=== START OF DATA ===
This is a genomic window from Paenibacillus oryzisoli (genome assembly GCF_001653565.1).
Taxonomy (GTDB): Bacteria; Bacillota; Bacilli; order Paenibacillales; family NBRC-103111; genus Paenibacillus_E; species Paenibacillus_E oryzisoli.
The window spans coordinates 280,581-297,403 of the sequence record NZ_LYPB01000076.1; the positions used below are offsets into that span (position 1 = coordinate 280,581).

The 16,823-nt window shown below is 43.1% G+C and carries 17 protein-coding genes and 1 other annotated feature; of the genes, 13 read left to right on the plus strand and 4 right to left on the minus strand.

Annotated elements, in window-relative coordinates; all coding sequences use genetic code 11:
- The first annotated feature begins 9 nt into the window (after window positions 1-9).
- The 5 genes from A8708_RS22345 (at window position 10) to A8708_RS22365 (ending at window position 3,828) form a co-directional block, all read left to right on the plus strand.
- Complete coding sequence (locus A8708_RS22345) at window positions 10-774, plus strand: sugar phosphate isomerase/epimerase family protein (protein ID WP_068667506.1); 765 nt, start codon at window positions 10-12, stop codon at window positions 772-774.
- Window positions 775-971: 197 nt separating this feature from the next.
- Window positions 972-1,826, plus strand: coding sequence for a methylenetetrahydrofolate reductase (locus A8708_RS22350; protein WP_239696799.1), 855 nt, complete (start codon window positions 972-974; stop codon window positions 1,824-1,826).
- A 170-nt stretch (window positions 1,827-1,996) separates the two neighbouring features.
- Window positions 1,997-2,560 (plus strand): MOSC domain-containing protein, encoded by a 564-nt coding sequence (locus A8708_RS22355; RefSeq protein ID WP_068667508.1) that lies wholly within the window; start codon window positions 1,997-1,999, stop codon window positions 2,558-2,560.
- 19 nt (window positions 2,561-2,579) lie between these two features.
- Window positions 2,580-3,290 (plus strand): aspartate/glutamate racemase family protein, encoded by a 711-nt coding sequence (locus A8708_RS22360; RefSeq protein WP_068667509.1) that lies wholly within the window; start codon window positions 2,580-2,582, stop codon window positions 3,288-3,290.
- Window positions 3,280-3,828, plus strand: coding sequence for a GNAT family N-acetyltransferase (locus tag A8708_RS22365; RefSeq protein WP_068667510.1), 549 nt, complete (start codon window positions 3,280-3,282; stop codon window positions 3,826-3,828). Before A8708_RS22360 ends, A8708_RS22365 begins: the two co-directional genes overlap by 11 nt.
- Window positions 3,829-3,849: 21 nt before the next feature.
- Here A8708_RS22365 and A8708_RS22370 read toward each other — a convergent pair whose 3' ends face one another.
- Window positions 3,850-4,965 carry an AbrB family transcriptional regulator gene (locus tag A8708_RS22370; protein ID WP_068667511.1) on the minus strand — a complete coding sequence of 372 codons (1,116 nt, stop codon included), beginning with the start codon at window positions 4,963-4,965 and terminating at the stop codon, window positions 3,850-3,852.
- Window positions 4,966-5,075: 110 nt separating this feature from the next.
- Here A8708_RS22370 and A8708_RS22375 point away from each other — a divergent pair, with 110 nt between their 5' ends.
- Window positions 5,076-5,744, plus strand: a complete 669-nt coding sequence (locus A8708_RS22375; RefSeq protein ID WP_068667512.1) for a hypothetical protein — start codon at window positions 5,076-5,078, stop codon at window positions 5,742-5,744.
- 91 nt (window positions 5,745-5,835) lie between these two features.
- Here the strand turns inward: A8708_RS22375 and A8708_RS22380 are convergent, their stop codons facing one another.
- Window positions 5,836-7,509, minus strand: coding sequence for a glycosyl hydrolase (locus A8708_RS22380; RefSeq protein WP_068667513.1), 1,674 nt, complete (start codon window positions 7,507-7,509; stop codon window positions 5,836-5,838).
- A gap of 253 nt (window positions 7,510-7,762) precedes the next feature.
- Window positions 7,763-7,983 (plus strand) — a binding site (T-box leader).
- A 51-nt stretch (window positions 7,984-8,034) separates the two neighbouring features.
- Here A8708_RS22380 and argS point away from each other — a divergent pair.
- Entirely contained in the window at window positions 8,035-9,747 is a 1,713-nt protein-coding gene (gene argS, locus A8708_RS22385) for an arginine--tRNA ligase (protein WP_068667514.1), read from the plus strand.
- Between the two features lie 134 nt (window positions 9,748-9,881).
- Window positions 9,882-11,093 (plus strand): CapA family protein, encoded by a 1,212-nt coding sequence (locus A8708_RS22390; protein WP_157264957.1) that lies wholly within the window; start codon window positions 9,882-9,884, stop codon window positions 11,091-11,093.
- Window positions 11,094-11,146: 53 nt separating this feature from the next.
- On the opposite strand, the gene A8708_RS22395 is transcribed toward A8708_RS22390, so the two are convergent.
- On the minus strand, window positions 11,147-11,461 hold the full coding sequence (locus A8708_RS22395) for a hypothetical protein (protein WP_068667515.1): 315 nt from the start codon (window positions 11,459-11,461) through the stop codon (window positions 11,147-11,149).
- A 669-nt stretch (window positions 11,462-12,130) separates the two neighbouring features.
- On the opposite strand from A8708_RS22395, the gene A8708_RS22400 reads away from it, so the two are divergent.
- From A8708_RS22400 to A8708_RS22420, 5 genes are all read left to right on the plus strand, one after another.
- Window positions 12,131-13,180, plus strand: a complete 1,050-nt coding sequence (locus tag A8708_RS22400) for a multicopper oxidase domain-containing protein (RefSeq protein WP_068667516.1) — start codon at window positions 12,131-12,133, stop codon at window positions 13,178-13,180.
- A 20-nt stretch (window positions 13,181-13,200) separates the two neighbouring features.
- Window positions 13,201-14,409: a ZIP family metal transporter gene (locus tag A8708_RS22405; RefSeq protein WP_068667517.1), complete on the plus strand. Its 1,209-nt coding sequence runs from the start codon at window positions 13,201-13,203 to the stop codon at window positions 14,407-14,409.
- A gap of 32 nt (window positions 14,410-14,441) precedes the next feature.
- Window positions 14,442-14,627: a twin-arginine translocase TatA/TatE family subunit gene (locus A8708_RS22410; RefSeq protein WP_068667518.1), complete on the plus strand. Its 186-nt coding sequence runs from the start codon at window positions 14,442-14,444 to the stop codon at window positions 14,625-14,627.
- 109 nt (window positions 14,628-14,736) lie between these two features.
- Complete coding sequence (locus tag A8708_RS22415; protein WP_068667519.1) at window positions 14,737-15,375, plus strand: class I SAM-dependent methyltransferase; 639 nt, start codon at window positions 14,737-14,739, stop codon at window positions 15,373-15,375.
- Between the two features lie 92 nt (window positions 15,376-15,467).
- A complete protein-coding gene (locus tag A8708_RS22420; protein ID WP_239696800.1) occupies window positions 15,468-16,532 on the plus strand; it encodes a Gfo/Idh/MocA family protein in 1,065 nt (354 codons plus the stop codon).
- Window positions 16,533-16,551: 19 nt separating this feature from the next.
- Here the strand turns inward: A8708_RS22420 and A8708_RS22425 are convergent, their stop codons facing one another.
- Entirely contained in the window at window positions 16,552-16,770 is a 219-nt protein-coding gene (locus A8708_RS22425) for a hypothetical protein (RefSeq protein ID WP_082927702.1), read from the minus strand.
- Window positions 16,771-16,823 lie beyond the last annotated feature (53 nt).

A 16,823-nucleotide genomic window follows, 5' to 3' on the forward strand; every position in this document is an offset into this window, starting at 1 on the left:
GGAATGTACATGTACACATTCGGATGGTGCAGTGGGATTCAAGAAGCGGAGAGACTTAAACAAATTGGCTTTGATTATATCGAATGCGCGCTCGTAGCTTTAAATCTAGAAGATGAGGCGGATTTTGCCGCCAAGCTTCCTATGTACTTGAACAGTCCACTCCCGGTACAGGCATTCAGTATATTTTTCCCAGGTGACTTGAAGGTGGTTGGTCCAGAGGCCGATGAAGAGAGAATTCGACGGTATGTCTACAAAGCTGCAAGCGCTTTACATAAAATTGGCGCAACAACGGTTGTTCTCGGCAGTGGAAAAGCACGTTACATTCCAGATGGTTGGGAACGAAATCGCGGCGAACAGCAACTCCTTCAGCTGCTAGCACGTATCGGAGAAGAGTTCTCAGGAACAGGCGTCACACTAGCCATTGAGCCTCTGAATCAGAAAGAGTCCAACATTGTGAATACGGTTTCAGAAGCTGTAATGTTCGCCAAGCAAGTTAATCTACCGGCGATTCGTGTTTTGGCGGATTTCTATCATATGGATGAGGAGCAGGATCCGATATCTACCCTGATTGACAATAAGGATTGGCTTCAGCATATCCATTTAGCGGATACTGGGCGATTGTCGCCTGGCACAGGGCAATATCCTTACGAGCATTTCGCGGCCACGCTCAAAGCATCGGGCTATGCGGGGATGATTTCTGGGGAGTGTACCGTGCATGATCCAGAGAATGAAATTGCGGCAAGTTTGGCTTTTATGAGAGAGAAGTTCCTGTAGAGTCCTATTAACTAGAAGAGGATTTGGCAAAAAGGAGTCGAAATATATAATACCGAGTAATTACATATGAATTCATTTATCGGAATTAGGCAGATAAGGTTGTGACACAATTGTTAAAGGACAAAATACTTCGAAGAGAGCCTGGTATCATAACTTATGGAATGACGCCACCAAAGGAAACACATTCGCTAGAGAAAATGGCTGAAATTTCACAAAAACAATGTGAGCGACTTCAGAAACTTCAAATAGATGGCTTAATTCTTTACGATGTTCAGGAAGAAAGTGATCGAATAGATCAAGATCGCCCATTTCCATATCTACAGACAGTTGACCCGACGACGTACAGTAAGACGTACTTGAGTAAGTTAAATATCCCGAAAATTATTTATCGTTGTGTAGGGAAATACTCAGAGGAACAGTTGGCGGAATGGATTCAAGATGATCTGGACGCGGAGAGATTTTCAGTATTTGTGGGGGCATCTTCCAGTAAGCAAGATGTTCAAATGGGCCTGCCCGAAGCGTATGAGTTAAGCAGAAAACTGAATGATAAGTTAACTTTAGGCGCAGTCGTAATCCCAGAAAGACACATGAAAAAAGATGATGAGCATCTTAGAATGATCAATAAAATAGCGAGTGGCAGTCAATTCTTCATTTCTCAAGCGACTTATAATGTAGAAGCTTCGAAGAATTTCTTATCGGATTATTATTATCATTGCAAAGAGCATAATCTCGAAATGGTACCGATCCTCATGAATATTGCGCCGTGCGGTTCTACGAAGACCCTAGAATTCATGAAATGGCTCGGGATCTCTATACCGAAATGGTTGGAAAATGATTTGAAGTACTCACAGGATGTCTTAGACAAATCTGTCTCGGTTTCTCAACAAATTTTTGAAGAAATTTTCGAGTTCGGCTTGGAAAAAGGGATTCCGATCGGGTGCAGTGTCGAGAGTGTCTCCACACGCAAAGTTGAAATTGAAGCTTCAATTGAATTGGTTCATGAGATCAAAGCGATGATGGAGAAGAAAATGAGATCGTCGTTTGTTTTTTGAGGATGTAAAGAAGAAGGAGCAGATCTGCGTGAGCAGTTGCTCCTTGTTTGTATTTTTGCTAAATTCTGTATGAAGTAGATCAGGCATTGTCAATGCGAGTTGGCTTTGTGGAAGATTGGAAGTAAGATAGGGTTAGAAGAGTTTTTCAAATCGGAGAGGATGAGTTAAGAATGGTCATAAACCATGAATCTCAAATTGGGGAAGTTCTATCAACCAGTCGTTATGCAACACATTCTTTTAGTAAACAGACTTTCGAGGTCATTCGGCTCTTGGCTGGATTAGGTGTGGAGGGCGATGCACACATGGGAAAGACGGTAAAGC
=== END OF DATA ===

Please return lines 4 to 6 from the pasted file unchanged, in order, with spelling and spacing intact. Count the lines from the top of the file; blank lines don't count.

The 16,823-nt window shown below is 43.1% G+C and carries 17 protein-coding genes and 1 other annotated feature; of the genes, 13 read left to right on the plus strand and 4 right to left on the minus strand.

Annotated elements, in window-relative coordinates; all coding sequences use genetic code 11:
- The first annotated feature begins 9 nt into the window (after window positions 1-9).